If I was the editor, I'd lead with that, but I'm a little biased. As it is, the editor might think I'm trying to cash in on my own story. Also, it's possible that he doesn't speak 5-year-old and wouldn't know what the entry meant.

The problem with children's language is every family has a different dialect. So I'll translate.

"Johnny's Shell Museum

While touring the museum, you'll see 100 shells. One popular activity is digging to the center of the earth, where you'll find hot lava. You'll be treated to a long lecture on how shells reach the top of mountains, and several other science facts.

Science kids will love it, but it is not for babies, who might choke on the small shells.

The rock collection features rare finds from the sandbox, which really should be on the 10 o'clock news they are so unique.

Robots will sell for $2 as soon as my dad takes me to the junk yard to get scrap metal and discarded robot-programmed computer chips.

You'll also get the chance to see several epic-length films, not yet created. Suffice it to say they are as long as the Bible, and in most cases rated PG-13 for scariness.

All this for $1."

If you don't see this entry in the newspaper, be sure to act like you did. It's hard out here for a 5-year-old museum curator and film festival producer, and he needs a little encouragement.

Thursday, May 11, 2006

Sound the Alarm: Mommy's on the Phone

I'm convinced our telephone transmits signals to the kids. While I'm the one holding the phone, it somehow whispers in their ears, "Ready, set, now: Go crazy. Fight. Be loud. Dive off the couch. Demand bandaids. Kool Aid. Immediate assistance tying your shoes. Whatever you do, don't wait until mom's off the phone. That could be minutes from now."

The kids can be coloring quietly, sharing crayons, and complimenting each other. When the phone rings, they go crazy. They both want the burnt sienna or cornflower crayon. They try to color the ceiling by throwing the crayons up there. They color like madmen, running around their papers, yelling "ay ay ay ay."

Maybe they see their chance. Since childhood, they've seen mommy smile and be friendly on the phone. They know that I can't smile and read them the riot act at the same time.

Perhaps they find my facial expressions and hand motions amusing.

"We'd love to come over Saturday," I say smiling. Then I give the boys the look and furiously point my finger from one to the other, meaning "break it up," but saying, "What can we bring?"

They laugh. It's fun for them to see mommy communicating like a chimpanzee. Do they think I'll be on the phone forever? When I hang up, they'll learn that they lost T.V. privileges for the day. They don't care. I provide ample entertainment for them as it is.

The miracle is that the phone doesn't even have to ring for them to hear the "go crazy" alarm. J.J. can be napping and the boys playing independently--relocating all their dinosaurs in preparation for a looming pretend flood, and I'm savoring the peace and quiet.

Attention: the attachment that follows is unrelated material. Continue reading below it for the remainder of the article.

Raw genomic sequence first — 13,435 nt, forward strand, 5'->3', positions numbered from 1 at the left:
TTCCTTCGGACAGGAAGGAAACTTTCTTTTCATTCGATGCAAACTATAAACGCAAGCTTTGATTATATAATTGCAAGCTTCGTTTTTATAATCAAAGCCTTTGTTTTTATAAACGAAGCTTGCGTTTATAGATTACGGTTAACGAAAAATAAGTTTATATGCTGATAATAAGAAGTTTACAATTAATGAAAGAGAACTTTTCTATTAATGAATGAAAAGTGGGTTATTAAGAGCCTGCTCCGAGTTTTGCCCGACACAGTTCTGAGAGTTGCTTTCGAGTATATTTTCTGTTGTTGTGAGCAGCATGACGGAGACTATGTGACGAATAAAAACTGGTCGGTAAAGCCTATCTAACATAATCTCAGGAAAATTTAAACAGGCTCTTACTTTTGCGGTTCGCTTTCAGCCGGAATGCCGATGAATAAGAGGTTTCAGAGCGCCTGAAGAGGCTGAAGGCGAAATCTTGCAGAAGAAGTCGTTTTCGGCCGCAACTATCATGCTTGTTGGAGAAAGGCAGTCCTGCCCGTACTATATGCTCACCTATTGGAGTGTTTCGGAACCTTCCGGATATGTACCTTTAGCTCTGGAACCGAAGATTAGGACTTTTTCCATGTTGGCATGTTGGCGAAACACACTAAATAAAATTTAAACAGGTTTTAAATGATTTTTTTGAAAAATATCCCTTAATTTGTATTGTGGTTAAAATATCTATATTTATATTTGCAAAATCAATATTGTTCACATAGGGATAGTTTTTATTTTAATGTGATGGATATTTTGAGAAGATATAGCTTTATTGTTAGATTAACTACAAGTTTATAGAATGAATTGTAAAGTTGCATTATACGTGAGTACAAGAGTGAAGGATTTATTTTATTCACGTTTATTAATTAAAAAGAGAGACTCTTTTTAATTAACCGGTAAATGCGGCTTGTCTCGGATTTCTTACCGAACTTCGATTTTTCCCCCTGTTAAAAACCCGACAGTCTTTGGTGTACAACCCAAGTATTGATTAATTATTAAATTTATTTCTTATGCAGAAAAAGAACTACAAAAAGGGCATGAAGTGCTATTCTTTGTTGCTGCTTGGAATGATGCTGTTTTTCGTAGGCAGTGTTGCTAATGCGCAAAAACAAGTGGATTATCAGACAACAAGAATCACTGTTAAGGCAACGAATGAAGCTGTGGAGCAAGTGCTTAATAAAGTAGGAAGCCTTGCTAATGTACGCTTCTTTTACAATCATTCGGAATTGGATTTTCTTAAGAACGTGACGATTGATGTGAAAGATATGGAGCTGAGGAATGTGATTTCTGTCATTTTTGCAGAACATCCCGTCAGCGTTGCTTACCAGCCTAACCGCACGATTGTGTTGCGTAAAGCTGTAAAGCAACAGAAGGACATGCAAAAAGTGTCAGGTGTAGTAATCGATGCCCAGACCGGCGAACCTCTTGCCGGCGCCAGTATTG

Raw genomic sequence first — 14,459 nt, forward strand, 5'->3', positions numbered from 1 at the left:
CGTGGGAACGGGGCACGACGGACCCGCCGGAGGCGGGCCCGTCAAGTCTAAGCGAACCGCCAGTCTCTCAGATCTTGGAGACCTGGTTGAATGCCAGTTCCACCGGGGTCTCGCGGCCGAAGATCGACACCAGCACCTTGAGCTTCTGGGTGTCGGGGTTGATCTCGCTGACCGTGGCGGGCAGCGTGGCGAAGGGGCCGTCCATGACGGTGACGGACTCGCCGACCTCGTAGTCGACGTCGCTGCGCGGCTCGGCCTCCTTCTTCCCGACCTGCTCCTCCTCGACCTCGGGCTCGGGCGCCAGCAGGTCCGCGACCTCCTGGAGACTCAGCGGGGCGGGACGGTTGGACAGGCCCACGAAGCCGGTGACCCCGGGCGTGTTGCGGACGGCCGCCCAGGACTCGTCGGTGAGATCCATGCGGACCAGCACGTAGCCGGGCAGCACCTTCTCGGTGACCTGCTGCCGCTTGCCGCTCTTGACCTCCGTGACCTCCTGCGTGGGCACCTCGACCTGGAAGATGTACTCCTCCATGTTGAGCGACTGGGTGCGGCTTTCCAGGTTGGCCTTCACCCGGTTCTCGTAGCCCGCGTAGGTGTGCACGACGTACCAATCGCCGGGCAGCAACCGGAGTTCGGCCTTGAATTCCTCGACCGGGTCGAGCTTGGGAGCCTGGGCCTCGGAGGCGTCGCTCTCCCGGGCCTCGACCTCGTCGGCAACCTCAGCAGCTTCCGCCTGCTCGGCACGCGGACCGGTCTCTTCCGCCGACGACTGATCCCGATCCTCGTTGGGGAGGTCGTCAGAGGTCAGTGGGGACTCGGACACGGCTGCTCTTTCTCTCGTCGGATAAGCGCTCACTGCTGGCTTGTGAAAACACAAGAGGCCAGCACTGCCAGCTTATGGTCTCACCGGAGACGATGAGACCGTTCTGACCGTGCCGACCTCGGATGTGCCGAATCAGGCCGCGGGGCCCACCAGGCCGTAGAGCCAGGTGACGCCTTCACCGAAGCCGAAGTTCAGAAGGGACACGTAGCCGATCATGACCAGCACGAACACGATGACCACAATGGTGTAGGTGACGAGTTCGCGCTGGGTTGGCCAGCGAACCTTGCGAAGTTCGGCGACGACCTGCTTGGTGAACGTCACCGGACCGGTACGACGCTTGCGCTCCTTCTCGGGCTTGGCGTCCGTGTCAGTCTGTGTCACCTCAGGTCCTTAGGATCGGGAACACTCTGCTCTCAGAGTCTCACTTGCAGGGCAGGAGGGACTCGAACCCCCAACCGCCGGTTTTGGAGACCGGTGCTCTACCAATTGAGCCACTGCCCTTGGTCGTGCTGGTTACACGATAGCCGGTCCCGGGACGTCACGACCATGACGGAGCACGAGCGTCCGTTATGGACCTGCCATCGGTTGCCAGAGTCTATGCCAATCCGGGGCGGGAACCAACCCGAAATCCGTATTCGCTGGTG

"Hey," I think. "This would be a great time to conduct that phone interview for the home magazine."

I dial the number, remarking to myself how well behaved my children are. I ask for who I need to speak to. I hold.

"Hello. Yes. This is..."

That's it. J.J. wakes up screaming. Richie and Johnny start arguing loudly. They also need my help moving the dinosaurs immediately. The flood is coming right now.

The person I called must think that I saw my children crying and yelling, fearful, of course, of this terrible flood that's coming, and thought, "Now would be a good time to ask an interior designer if wallpaper is making a comeback."

It turns out she wasn't thinking that at all. She didn't even ask if I should call her at a better time. She knew that picking up the phone makes it a bad time.

"I have kids," she said. And yes, wallpaper is making a comeback.

Wednesday, May 10, 2006


For kids, there are two kinds of questions: ones they already know the answer to and ones nobody knows the answers to.

Richie, in lawyer like fashion, asks the first kind.

He only asks, "Can I have a special treat?" when he's eaten all his dinner. Then he repeats the question just to hear, "Yes."

He follows up, asking, "Did I do a good job eating my dinner?"


Again to emphasize that last point, "Did I do good?"

"You did great."

"Do I get a piece of candy?"


"Is it my Easter candy?"


"Not Johnny's Easter candy?"

"No it's yours."

"Did I do a good job?"

"You did a great job."

He knows all these answers, and that's what makes him such a good lawyer.

If, on the other hand, his food sits untouched on his plate because of some tragic error, such as, (in an opera voice) "It has salsa on it. Salsaaaaa," then he doesn't even ask for a treat. Instead, he tries to get Johnny to smuggle him something he can eat under the table. They are invisible under the table.

Johnny asks the tough questions. The ones you'd never see on a FAQ sheet, unless it was a parent of 5-year-old's FAQ's sheet.

Who is a better lifeguard: an elephant or a human?